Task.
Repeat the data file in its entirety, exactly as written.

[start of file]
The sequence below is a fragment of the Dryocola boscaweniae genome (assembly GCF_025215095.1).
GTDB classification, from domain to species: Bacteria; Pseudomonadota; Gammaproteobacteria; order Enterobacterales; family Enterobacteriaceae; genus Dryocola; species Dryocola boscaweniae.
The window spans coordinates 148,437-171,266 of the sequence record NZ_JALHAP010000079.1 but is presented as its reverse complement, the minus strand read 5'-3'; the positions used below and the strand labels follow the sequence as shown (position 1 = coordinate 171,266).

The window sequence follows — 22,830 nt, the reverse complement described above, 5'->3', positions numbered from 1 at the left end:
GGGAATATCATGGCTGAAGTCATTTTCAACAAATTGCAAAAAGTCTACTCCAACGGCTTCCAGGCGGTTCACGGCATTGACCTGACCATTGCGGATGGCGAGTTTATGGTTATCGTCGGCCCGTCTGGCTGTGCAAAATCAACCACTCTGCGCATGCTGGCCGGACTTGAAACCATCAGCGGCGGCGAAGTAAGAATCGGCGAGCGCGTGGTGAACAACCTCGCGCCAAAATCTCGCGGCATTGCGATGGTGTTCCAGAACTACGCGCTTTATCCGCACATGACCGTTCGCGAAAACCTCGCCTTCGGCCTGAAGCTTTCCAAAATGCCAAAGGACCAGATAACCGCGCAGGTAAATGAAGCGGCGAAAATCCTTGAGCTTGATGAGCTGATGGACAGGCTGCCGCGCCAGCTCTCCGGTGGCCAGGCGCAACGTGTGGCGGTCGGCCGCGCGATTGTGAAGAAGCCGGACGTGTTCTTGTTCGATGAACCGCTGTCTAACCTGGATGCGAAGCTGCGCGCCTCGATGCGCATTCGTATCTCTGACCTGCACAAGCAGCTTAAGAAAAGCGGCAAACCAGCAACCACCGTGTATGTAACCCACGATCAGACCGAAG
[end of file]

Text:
The sequence below is a fragment of the Dryocola boscaweniae genome (assembly GCF_025215095.1).
GTDB classification, from domain to species: Bacteria; Pseudomonadota; Gammaproteobacteria; order Enterobacterales; family Enterobacteriaceae; genus Dryocola; species Dryocola boscaweniae.
The window spans coordinates 148,437-171,266 of the sequence record NZ_JALHAP010000079.1 but is presented as its reverse complement, the minus strand read 5'-3'; the positions used below and the strand labels follow the sequence as shown (position 1 = coordinate 171,266).

The window sequence follows — 22,830 nt, the reverse complement described above, 5'->3', positions numbered from 1 at the left end:
GGGAATATCATGGCTGAAGTCATTTTCAACAAATTGCAAAAAGTCTACTCCAACGGCTTCCAGGCGGTTCACGGCATTGACCTGACCATTGCGGATGGCGAGTTTATGGTTATCGTCGGCCCGTCTGGCTGTGCAAAATCAACCACTCTGCGCATGCTGGCCGGACTTGAAACCATCAGCGGCGGCGAAGTAAGAATCGGCGAGCGCGTGGTGAACAACCTCGCGCCAAAATCTCGCGGCATTGCGATGGTGTTCCAGAACTACGCGCTTTATCCGCACATGACCGTTCGCGAAAACCTCGCCTTCGGCCTGAAGCTTTCCAAAATGCCAAAGGACCAGATAACCGCGCAGGTAAATGAAGCGGCGAAAATCCTTGAGCTTGATGAGCTGATGGACAGGCTGCCGCGCCAGCTCTCCGGTGGCCAGGCGCAACGTGTGGCGGTCGGCCGCGCGATTGTGAAGAAGCCGGACGTGTTCTTGTTCGATGAACCGCTGTCTAACCTGGATGCGAAGCTGCGCGCCTCGATGCGCATTCGTATCTCTGACCTGCACAAGCAGCTTAAGAAAAGCGGCAAACCAGCAACCACCGTGTATGTAACCCACGATCAGACCGAAG